After the feedings we would take a water hose with a spray nozzle on it and wash down the floors because if we didn’t the floors would get slippery from the dripping pails that were up on the sticks. This was for our safety as well as to keep rodents away. With feeding out of the way it was time to clean up the bulk tank, and pull down bags of feed that would be needed for the next feeding. Preparing ahead made everything go smoother. We would be able to start and finish feeding in 45 minutes. I would always set a record for the kids when we got in the barn. OK, it is 8:00 we will be out of the barn at 8:45. That was with mixing the feed, feeding, treating, spraying down the floors and checking to see if any calves were sick. When one was feeding the other would put pails down, and the other would be looking at each calf to see if they were ill, and if they were jotting down the pen number so we could treat them before we left. If any injections were needed I would leave a list for my husband as he would stop at the barn on the way home.
The Veal Calves at that time were kept in a dark barn, no windows. There were huge fans put in the concrete walls that would pull in fresh air, as well as circulate out the bad air. I wasn’t a fan of no windows and everything being so dark. But, that is the way our Feed Manager had his building set up. Once this batch was fully grown which was between 4 to 4 1/2 months my husband would hire a few guys to help him load calves. They usually could get them loaded in about 2 hours. The only bad thing was the barn was very close to the road, so the County Sheriff would have to be called so that they could stop traffic as the truck blocked 1/2 of the highway. The Officer would let so many cars through at a time.
When the calves were all loaded it was time to turn on the water sprinklers on to soak down the pens to be cleaned. This usually would take about 1 to 2 weeks to clean. The calf pens were about 2 feet off of the ground and the floor in each pen was slotted so that any animal waste would drop through. The floors had been cemented on a slant so that the waste would go into a section that would be flushed with water and the waste would go underground and into the underground holding tank that our Feed Manager had. Once the barn was clean it was time for our Feed Manager to raise the Winter batch of calves. He would hire my husband to raise them. Then in Summer we would rent the facilities, and pay the Feed Manager a percentage of our weekly check.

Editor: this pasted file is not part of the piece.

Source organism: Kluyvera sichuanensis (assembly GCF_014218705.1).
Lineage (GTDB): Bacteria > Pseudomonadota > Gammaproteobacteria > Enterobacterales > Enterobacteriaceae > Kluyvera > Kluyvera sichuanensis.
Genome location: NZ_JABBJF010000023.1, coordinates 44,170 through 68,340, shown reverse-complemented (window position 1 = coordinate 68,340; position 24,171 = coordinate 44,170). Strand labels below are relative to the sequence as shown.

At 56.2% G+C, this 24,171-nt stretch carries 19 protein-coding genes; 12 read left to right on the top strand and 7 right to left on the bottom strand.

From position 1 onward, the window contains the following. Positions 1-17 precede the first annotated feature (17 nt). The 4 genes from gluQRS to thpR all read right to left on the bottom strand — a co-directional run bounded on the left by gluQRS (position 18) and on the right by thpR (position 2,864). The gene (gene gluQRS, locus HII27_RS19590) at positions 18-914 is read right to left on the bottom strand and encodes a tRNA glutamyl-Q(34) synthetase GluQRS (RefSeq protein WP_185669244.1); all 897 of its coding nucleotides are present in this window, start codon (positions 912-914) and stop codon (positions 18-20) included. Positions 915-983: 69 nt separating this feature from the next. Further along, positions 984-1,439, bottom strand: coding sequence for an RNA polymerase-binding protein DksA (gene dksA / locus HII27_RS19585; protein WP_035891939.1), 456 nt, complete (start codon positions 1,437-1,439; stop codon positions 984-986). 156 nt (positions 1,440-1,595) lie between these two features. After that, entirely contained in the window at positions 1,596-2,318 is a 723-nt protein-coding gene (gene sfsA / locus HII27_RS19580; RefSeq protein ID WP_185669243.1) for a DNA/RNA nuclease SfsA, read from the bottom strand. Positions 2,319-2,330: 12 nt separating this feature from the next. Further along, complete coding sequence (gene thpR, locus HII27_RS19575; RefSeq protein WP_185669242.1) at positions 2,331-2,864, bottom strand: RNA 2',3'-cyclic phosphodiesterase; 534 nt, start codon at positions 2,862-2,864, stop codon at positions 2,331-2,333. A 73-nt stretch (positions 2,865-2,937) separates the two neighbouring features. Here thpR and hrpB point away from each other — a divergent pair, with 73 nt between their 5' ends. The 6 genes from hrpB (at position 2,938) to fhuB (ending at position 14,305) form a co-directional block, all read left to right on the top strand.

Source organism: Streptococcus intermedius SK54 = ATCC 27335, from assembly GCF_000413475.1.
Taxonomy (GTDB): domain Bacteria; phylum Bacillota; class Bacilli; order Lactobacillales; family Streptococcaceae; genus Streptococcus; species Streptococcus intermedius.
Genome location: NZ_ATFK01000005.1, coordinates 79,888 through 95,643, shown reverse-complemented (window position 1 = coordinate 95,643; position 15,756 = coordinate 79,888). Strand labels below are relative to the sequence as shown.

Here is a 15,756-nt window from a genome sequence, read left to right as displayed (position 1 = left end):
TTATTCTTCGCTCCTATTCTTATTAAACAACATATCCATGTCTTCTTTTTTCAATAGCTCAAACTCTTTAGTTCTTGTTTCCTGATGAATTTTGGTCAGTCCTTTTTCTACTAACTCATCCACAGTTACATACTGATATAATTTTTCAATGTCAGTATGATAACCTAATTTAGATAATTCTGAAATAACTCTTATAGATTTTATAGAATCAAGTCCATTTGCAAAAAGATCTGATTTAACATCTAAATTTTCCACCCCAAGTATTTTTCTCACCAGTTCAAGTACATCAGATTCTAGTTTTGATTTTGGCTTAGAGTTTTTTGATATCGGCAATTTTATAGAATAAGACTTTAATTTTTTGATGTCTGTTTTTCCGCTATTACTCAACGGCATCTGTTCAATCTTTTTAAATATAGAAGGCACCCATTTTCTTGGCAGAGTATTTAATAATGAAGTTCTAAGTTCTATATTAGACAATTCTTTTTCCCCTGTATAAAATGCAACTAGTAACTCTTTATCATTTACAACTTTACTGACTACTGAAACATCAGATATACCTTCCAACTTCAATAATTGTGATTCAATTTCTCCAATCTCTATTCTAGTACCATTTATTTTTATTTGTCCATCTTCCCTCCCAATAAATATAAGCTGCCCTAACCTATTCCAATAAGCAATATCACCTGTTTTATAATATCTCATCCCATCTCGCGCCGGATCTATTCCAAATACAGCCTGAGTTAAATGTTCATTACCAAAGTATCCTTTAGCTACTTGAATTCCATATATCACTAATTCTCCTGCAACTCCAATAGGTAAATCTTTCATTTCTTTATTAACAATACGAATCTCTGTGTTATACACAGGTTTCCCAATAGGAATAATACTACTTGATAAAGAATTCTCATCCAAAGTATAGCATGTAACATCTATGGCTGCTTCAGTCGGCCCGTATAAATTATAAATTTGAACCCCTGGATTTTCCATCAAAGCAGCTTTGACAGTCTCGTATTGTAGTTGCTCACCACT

We had finally decided to remodel our dairy barn into a Veal Operation. With a loan from my Aunt we were able to afford to do the concrete work, put pens in and purchase pails, clips and anything else we needed. We already had our bulk tank from when we milked cows. So we were all set to go.
Over the years things have changed for one. When we remodeled our barn all the windows stayed uncovered. We wanted light in the barn. Fans were put in, and doors would be open in the summer when it was really nice out. We also, cut back on medications. Once the calves were in the barn 1 month they no longer got any medication, unless it was absolutely necessary for the survival of the calf. We started with 120 calves in our barn and eventually we added another section in the hay barn and now have a total of 156. Ours is a small operation and we made enough money to be able to pay our bills and even save some money. We have gone from powdered feed to liquid feed that has to be trucked in every couple of days. We have a huge bulk tank cooler that the milk is stored in. When it is time to feed, it is pumped from storage to the mixing bulk tank unit and hot water is added. Then the process of feeding starts all over again.
Right now we are at the end of a batch of calves that will be shipped out in a week. The price of liquid feed has sky rocketed so much because the government is taking the milk by product and shipping it over seas. So we do not know whether the company that we labor lease through will fill us again or not. As we already know that our feed cost is $26,000 higher than last time. It is unfortunate that we may have to give up raising calves. It has gotten us through many tough years, and it also kept us close as a family. The kids are married, my son is a Dairy Farmer, he just purchased his heard after being a Dairy Herdsman for 11 years. My daughter is an accountant. At shipping time my son, son-in-law, my husbands Uncle and 2 cousins, all come to help load calves. It is a nice time for them all to get together, to work and to catch up. After the calves are shipped, my husband will be turning on the sprinklers to clean the pens possibly for the last time.